The one where you get to help.

Standing in front of her family’s kitchen, she hid her face at first.

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Only because she was shy. After a gentle glance from her mother, this sweet girl showed her beautiful face.

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Our jeep was parked in her village in the morning. On a school day.

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Why wasn’t she in school?

I’m not sure.

Pamela wasn’t in school either. I had a chance to ask the preschool teacher in Attir why Pamela, a baby on her back, wasn’t at school the other day when Cullen and I were there.

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“Normally she is, but today she has to work. Her next school fee is due, and her mother doesn’t have the money.” So Pamela, her tiny sister on her back, had spent the day making and collecting charcoal to sell in the village to get her school fee.

How much does it cost to go to school in our villages here in central Kenya?

300 Shillings a term. Which is about $1 a month.

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In many of these villages, there isn’t much at home.

(This is a modest home in the village of Gambella.)

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At school, the kids learn. Are together with a caring, responsible adult and their peers.

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And of course there is lunch! Every day. Included in the cost of their school fee. Many times, its the only meal these children eat all day.

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The day we visited, we brought cookies and suckers. Because. Kids!

These are the students.

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But there are so, so, so many more children in each village who aren’t able to attend school. There are 250 at least in Attir alone!

The answer seems simple: Let’s all just give $1 a month ($10 a year, since there is a break with no school around December.) to help these kids go to school!

It’s complicated, though. I don’t purport to have all the answers by any means, but the many trips I’ve made to Africa and the amazing people much smarter than me I’ve worked with (Like Jeff Power of Global Hope Network International!) have taught me it’s about sustainability.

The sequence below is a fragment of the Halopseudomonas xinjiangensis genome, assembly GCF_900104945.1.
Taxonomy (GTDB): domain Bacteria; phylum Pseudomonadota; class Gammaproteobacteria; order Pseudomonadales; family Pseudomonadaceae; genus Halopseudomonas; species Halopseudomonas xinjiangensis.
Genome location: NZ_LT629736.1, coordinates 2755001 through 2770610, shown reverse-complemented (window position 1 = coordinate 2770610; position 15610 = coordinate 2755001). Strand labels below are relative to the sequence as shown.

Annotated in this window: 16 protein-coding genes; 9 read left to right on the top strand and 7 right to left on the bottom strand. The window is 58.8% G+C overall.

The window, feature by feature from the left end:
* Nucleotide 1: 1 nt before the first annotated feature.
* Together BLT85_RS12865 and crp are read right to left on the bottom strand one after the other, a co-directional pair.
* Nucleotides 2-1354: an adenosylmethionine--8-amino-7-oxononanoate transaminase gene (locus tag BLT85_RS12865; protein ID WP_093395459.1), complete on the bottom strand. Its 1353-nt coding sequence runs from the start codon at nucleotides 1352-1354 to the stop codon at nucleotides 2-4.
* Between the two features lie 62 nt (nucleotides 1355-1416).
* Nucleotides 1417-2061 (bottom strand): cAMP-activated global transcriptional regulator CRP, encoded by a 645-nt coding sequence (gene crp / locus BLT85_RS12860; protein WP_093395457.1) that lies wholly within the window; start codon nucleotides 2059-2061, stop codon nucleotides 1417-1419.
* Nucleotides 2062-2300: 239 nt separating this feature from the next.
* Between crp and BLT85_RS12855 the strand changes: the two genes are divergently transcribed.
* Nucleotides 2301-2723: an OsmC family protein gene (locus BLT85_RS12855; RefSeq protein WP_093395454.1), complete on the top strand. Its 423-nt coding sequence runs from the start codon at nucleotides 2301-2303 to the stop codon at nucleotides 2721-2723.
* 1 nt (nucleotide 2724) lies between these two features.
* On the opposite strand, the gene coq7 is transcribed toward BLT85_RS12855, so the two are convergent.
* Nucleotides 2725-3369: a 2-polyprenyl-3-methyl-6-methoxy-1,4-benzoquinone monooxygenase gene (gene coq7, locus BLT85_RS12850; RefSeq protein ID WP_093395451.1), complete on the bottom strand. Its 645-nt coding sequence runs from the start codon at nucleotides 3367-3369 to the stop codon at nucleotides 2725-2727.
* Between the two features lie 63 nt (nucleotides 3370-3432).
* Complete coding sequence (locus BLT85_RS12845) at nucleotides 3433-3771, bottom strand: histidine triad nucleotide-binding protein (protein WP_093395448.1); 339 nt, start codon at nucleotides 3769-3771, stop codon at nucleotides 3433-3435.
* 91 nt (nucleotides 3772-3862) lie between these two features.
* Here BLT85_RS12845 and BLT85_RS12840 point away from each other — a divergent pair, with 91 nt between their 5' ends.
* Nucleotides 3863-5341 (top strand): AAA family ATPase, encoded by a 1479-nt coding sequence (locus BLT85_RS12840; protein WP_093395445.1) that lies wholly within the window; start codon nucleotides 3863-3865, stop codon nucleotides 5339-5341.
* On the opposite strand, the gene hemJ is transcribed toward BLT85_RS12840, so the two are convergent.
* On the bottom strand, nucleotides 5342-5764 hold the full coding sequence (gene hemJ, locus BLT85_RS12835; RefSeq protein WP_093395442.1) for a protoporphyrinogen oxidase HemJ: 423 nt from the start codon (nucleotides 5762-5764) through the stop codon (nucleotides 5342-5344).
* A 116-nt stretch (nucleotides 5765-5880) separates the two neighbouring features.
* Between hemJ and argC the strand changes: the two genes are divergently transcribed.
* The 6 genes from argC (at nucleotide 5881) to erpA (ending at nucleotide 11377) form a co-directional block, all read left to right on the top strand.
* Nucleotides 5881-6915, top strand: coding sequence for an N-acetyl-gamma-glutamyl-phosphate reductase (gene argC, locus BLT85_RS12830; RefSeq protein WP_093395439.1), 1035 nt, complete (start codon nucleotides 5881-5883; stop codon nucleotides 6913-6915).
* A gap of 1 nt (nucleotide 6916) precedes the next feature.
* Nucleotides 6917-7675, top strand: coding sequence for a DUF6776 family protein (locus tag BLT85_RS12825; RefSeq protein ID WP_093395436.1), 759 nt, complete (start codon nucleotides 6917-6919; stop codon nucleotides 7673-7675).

Development. Self sufficiency. Long term solutions. The villages standing on their own, taking responsibility.

Our job isn’t just to visit, giving high fives and suckers. It’s not to build houses or dig wells. And the best way to help is not to dump thousands of dollars of aid into an area and walk away.

Global Hope believes in relationships. Partnering. Empowerment.

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That’s why we gave the goats. And it’s why we want to help with schooling. But we want to help by empowering the parents to create income so they can send their children to school.

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This is where you can come in. In a big way.

Click here to donate.

Would you donate $1 a month to Global Hope? $2 a month? $20 a month? (To make the donation recurring, you’ll need to be on a computer or click view desktop version from your mobile.)

The money will go to empowering the adults in Gambella, Ola Nagele, Shambani, Attir and more to learn trades so they can support their families!

There is also a sewing teacher and classes at the Empowerment Center, helping Merry from Attir and more escape prostitution and instead earn money. Merry, a young teen, now provides for her uncle’s children to attend school!

With our donations, the Center can grow. Sewing, hair braiding, motorbike taxis, milk goat raising, more charcoal making and beyond are viable trades we are wanting to teach.

I will keep track of the donors here:

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If when we get to 1,000 spots of $1 a month (Feel free to take up a few spots! Maybe everyone in your family can do $1 a month?), I will shave my head.

Hmmm.

I tell you what, when we get to 1,000 $1 spots a month, I’ll commit to donating $1000 extra each month from my family.

And want to come back and visit our villages with me? The next trips will likely be in March and/or August. Let me know!

*Put “Empowerment Center” in the “notes” section when you donate. And also, be sure to message me and let me know you donated so I can get you on our list! Heck, let me know you want a spot and I’ll write you down even for committing and you can set up the payment when you have a chance.

Be blessed!

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